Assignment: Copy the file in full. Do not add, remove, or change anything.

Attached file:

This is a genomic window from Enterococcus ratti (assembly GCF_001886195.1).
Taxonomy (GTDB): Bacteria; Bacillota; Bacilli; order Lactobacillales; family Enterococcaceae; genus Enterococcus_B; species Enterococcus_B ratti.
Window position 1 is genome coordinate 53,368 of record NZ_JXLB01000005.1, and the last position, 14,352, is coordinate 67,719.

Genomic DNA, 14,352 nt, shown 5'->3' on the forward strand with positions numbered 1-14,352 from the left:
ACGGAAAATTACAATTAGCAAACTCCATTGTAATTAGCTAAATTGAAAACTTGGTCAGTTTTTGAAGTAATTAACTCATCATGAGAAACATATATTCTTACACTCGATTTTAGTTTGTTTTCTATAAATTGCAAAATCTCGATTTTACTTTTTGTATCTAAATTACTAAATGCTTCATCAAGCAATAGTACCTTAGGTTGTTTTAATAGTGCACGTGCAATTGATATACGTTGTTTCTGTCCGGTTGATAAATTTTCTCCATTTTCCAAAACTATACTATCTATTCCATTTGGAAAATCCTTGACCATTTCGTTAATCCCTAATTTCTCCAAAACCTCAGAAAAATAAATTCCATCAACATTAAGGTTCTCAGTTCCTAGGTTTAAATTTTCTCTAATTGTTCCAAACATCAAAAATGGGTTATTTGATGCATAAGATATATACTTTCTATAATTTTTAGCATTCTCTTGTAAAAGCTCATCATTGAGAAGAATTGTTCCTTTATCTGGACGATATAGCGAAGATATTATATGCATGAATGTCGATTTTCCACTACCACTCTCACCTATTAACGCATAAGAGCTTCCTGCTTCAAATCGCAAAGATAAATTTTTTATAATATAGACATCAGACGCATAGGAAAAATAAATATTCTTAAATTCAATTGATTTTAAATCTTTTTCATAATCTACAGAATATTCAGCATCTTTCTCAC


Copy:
This is a genomic window from Enterococcus ratti (assembly GCF_001886195.1).
Taxonomy (GTDB): Bacteria; Bacillota; Bacilli; order Lactobacillales; family Enterococcaceae; genus Enterococcus_B; species Enterococcus_B ratti.
Window position 1 is genome coordinate 53,368 of record NZ_JXLB01000005.1, and the last position, 14,352, is coordinate 67,719.

Genomic DNA, 14,352 nt, shown 5'->3' on the forward strand with positions numbered 1-14,352 from the left:
ACGGAAAATTACAATTAGCAAACTCCATTGTAATTAGCTAAATTGAAAACTTGGTCAGTTTTTGAAGTAATTAACTCATCATGAGAAACATATATTCTTACACTCGATTTTAGTTTGTTTTCTATAAATTGCAAAATCTCGATTTTACTTTTTGTATCTAAATTACTAAATGCTTCATCAAGCAATAGTACCTTAGGTTGTTTTAATAGTGCACGTGCAATTGATATACGTTGTTTCTGTCCGGTTGATAAATTTTCTCCATTTTCCAAAACTATACTATCTATTCCATTTGGAAAATCCTTGACCATTTCGTTAATCCCTAATTTCTCCAAAACCTCAGAAAAATAAATTCCATCAACATTAAGGTTCTCAGTTCCTAGGTTTAAATTTTCTCTAATTGTTCCAAACATCAAAAATGGGTTATTTGATGCATAAGATATATACTTTCTATAATTTTTAGCATTCTCTTGTAAAAGCTCATCATTGAGAAGAATTGTTCCTTTATCTGGACGATATAGCGAAGATATTATATGCATGAATGTCGATTTTCCACTACCACTCTCACCTATTAACGCATAAGAGCTTCCTGCTTCAAATCGCAAAGATAAATTTTTTATAATATAGACATCAGACGCATAGGAAAAATAAATATTCTTAAATTCAATTGATTTTAAATCTTTTTCATAATCTACAGAATATTCAGCATCTTTCTCAC